Tired Pupils Get Longer in Bed

Beijing's 1.6 million primary and middle schoolchildren will be allowed to go to school half an hour later than usual, following a newly issued regulation on education timetables, according to officials from the Beijing Education Commission.

The new regulation urges primary and middle schools across the city to shift their existing timetables by half an hour to guarantee schoolchildren get enough sleep.

Too long studying and too much homework have put a heavy burden on schoolchildren, reducing their sleep and play time, officials with the commission said.

The new regulation says that primary schoolchildren should start school no earlier than 7:50 in the morning and middle school pupils not before 7:30.

According to the new rule the amount of time that primary school pupils should study in school should be under six hours a day, while middle school pupils should study no more than eight hours. The rule also orders schools to reduce homework.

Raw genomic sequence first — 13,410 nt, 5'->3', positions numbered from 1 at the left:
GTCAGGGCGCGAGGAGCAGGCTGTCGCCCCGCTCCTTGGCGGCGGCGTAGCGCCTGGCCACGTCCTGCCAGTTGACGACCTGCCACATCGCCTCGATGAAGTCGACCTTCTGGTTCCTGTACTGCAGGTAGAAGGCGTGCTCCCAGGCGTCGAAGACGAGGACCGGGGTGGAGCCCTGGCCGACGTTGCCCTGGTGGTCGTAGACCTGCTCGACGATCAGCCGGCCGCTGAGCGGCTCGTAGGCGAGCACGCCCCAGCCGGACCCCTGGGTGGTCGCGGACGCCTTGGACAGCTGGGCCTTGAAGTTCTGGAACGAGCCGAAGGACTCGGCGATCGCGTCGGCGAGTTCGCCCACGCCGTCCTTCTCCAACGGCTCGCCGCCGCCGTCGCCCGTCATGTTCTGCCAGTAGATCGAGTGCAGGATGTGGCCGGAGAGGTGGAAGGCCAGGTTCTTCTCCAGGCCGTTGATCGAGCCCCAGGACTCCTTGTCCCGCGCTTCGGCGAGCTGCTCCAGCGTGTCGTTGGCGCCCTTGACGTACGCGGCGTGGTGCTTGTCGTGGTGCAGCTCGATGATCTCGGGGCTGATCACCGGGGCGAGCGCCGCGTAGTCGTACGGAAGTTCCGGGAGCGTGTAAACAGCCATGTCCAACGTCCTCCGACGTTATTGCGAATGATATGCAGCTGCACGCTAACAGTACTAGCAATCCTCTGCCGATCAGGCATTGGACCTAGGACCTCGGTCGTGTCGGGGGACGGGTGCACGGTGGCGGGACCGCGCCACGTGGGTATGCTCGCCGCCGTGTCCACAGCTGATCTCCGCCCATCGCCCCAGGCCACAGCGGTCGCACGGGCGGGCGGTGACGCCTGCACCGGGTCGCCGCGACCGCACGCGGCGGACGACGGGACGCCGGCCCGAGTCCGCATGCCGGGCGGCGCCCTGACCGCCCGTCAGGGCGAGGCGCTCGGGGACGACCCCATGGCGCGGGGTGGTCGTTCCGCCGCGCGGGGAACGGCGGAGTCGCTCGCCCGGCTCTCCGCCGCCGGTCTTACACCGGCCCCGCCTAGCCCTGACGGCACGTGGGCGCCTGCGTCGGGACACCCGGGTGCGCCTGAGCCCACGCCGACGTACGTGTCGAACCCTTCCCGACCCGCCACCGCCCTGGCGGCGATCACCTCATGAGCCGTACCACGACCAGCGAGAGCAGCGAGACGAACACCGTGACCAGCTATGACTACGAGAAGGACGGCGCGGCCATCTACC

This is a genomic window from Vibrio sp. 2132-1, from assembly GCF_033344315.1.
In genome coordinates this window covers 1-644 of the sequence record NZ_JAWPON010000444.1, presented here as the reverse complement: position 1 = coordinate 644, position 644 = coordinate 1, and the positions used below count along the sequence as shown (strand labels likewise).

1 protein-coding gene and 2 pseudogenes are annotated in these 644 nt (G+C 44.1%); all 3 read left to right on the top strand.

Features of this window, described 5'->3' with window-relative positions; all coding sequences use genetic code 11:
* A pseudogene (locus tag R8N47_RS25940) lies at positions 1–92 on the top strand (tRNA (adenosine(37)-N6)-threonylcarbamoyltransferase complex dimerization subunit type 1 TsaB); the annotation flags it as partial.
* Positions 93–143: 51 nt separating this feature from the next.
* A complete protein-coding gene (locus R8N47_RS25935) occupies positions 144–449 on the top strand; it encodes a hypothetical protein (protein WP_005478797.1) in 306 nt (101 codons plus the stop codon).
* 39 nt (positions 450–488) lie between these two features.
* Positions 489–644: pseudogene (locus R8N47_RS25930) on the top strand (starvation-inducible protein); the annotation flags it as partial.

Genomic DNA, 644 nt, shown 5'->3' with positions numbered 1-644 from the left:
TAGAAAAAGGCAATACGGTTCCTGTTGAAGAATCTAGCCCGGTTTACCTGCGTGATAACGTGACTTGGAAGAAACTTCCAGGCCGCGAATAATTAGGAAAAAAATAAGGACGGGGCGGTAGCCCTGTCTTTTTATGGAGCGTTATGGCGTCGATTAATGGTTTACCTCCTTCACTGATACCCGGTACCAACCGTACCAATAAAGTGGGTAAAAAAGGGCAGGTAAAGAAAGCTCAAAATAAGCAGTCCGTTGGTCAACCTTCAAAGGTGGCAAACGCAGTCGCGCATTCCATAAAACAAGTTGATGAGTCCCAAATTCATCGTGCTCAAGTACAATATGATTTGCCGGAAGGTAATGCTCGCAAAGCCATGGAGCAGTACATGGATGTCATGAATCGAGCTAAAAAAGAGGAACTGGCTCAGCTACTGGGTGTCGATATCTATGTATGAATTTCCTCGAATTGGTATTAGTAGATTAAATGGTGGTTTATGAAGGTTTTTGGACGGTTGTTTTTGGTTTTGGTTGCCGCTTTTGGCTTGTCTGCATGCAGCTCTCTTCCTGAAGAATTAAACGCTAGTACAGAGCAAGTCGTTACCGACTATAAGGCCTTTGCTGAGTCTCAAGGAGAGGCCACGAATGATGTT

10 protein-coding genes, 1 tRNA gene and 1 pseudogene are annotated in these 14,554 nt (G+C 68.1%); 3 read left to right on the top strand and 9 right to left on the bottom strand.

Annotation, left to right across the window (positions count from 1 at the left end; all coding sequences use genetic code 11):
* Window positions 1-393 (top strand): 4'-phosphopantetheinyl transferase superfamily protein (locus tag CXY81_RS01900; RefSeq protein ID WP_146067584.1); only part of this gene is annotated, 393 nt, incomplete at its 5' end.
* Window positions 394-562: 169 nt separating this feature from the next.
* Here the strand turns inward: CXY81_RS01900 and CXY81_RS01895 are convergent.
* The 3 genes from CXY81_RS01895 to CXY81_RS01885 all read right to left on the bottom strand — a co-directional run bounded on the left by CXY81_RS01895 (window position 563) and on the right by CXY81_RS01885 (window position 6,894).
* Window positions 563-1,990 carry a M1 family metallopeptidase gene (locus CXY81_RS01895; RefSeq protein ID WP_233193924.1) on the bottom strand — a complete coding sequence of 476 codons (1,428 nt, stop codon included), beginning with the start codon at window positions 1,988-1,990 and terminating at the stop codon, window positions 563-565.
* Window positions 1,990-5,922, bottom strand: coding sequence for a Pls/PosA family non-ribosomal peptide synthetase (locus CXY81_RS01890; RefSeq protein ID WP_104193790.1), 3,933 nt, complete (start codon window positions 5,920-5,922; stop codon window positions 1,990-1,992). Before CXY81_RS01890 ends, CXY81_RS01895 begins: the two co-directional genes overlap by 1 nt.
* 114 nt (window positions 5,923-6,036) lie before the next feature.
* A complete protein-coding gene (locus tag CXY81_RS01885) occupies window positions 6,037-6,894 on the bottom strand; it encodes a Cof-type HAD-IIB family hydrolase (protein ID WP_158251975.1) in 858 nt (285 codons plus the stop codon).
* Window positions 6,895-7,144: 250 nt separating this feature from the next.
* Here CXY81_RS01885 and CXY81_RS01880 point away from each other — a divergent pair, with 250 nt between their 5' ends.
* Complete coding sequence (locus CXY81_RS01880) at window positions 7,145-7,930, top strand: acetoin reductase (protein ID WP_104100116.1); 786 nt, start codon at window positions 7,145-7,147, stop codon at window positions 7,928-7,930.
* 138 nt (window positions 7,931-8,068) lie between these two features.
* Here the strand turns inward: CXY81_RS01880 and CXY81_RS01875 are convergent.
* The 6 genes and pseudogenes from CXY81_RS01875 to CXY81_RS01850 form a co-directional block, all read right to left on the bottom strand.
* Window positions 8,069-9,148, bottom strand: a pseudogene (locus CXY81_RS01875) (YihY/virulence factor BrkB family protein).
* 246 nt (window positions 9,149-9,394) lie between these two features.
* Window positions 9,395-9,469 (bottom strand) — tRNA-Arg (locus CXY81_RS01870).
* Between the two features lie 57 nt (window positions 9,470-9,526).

The easing of the burden on primary and middle schoolchildren has been a hot topic in local and national legislature and advisory bodies over the years.

Speaking at a meeting of the fourth session of the Ninth People's Political Consultative Conference this week, Fang Tingyu, a delegate from Beijing said his granddaughter had to get up at 5:30 in the morning to go to school, and large amounts of homework meant she didn't get to bed till very late at night.

A number of delegates from other cities across the country agreed with Fang. They said that although national education departments have set 8:00 am as the proper school opening time, many schools across the country have ordered children to come in as early as 7:00 am in order to gain higher scores.

Health experts say that children and teenagers should sleep for at least 9 to 10 hours every night. A lack of sleep is harmful to children's health and has an adverse affect on their learning capacity.

(China Daily 03/10/2001)

In This Series

Beijing Vows to Promote Education

More Concern for Women and Children

China Introduces New Curricula into High Schools



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